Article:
light-absorbing dyes increase image quality by decrease light diffusion

presence of TiO2 reflecting layers (image quality with intensifying screes)

reflecting layer decrease image quality by increase light diffusion

film screen contact (image quality with intensifying screes)

anything that interferes with tight film screen contact will decrease image quality (increases light diffusion)

T/F all images produced by intensifying screens have less sharpness and resolution than direct x-ray film exposure


which modifications/variables keep this image degradation to a minimum

small phosphor crystal size

thinnest screen phosphor layer

light absorbing dye in phosphor layer

no reflective layer between base and phosphor layer

use of single screen, single emulsion film systems

all modifications decrease

film/screen system speed

screen speed is inversely related to

image quality

screen speed is influenced by

type of phosphor (absorption/conversion ratio)

phosphor crystal size

thickness of phosphor layer

presence of reflecting layer

presence of light absorbing dye

kVp range (K-edge of phosphor)

what was the fisrt phosphors

barium platinocyanide was the first x-ray phosphor used

what is the x-ray absorbing ability of rare earth phosphors as compared to calcium

rare earth phosphors absorb about 50% more x-rays than an equal thickness of calcium tungstate at commonly-used kVps

(better k-edge/ave photon E match)

what is the x-ray to light conversion efficiency of rare earth phosphors compared to calcium tungstate

calcium tungstate 5%

rare earths 15-18%

how much better are rare earths than calcium tungstate when it comes to x-ray to light conversion efficiency

3-4 times better

since rare earth phosphors absorb 50% more x-rays than calcium tungstate, and convert 3-4 times as much absorbed x-ray energy into light energy, which type of phosphor is faster (more film density per mAs)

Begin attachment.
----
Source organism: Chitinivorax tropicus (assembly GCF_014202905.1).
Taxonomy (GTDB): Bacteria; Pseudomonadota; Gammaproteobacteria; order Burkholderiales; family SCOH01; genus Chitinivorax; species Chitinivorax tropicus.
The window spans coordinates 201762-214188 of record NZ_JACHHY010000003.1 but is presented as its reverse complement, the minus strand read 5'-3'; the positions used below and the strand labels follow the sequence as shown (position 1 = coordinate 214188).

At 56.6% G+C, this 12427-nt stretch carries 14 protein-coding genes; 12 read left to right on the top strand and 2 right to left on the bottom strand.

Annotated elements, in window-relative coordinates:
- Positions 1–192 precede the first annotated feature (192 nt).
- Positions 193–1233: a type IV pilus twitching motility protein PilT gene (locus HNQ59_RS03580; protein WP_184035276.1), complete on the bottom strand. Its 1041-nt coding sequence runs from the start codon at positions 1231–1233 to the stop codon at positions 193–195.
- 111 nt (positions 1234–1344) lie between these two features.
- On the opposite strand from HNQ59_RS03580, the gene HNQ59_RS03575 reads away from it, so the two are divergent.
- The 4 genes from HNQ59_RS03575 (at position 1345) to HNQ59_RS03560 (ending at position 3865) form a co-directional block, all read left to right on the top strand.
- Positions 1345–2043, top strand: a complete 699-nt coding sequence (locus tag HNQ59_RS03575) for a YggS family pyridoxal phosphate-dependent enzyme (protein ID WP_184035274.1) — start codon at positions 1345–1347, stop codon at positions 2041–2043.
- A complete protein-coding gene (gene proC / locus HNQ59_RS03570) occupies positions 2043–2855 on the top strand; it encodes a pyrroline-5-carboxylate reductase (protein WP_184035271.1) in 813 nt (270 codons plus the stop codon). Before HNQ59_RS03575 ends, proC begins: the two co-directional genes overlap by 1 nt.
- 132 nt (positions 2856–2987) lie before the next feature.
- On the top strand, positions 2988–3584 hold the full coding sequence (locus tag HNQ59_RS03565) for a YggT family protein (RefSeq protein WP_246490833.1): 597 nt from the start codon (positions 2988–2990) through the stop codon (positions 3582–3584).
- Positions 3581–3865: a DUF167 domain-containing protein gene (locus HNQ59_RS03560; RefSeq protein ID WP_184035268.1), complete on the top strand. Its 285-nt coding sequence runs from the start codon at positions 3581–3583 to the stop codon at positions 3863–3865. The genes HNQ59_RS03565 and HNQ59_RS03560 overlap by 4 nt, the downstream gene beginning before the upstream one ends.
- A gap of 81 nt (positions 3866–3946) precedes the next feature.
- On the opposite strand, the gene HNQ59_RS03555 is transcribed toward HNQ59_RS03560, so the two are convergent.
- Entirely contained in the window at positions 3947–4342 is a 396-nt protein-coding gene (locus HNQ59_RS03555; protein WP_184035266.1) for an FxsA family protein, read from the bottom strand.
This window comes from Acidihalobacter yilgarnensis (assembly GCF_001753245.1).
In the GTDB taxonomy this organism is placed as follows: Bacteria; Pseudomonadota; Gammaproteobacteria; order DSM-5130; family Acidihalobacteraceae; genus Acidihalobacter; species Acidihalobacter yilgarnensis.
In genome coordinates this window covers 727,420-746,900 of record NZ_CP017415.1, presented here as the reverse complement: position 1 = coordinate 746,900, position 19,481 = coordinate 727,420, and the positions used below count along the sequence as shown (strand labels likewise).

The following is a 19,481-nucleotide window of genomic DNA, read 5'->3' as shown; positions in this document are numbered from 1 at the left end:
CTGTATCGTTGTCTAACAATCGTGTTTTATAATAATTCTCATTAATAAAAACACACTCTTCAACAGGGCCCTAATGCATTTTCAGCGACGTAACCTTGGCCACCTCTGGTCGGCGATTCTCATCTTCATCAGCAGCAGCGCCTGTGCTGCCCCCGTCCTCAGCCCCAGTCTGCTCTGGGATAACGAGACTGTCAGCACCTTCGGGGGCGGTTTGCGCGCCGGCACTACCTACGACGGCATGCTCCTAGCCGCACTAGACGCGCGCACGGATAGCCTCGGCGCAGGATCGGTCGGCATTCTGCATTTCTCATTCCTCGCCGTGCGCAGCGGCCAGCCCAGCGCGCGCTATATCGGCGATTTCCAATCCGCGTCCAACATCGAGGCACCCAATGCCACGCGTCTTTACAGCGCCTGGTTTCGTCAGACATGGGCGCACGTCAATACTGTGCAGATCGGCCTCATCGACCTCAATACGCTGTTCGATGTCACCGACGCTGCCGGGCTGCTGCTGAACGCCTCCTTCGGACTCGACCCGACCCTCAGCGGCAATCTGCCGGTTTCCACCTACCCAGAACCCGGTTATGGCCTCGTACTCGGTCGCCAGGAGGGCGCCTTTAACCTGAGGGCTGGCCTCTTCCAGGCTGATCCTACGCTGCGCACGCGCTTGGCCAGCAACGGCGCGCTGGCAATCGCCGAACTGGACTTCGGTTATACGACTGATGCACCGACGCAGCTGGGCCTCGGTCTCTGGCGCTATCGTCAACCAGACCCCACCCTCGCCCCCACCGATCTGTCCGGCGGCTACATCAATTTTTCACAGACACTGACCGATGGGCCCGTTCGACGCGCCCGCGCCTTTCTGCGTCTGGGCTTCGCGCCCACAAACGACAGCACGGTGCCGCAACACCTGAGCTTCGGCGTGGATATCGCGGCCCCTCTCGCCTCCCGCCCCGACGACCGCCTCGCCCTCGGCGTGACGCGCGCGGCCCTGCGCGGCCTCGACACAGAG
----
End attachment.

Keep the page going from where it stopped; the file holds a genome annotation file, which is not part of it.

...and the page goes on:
rare earth

considering the film-darkening effect of various speeds of intensifying screens, how much faster is an 800 speed rare earth film/screen system than a 200 speed high plus calcium tungstate film/screen system

4 times

calcium tungstate phosphor emits a continuous spectrum with maximum intensity in the

blue purple region of the EM spectrum

regular halide film is maximally sensitive to

light in the UV and purple blue regions

what is well matched to calcium tungstate phosphor


rare earth phosphors emit a non-continuous (line) spectrum that comes in 2 types

blue light emitting

green light emitting

green light emitting is used with


an example of a green light emitter is

Kodak Lanex

what happens if green emitting screens are used with standard halide (blue-purple sensitive) film

spike of useful green light emitted will not be seen by regular halide film

primary light emission will be wasted

adequate film exposure will not take place

film/screen system becomes slow

patient receives excessive radiation

the solution is special

orthocrhomatic film which is sensitive to green light


orthochromatic film must be used with any green-emitting system

T/F rare earth screens & film must be carefully matched to ensure compatibility


T/F Panchromatic film is not used in radiography


regular halide film is not sensitive to (darkroom safe light)

red or green light

what kind of safelight can be safely used with halide film


what film is sensitive to some of the shorter wavelengths emitted by the amber safelight (yellow green) and will be fogged


what safelight can safely be used with green sensitive film

true red safelight

whats the proper safelight color to use with gadolinium based RE screens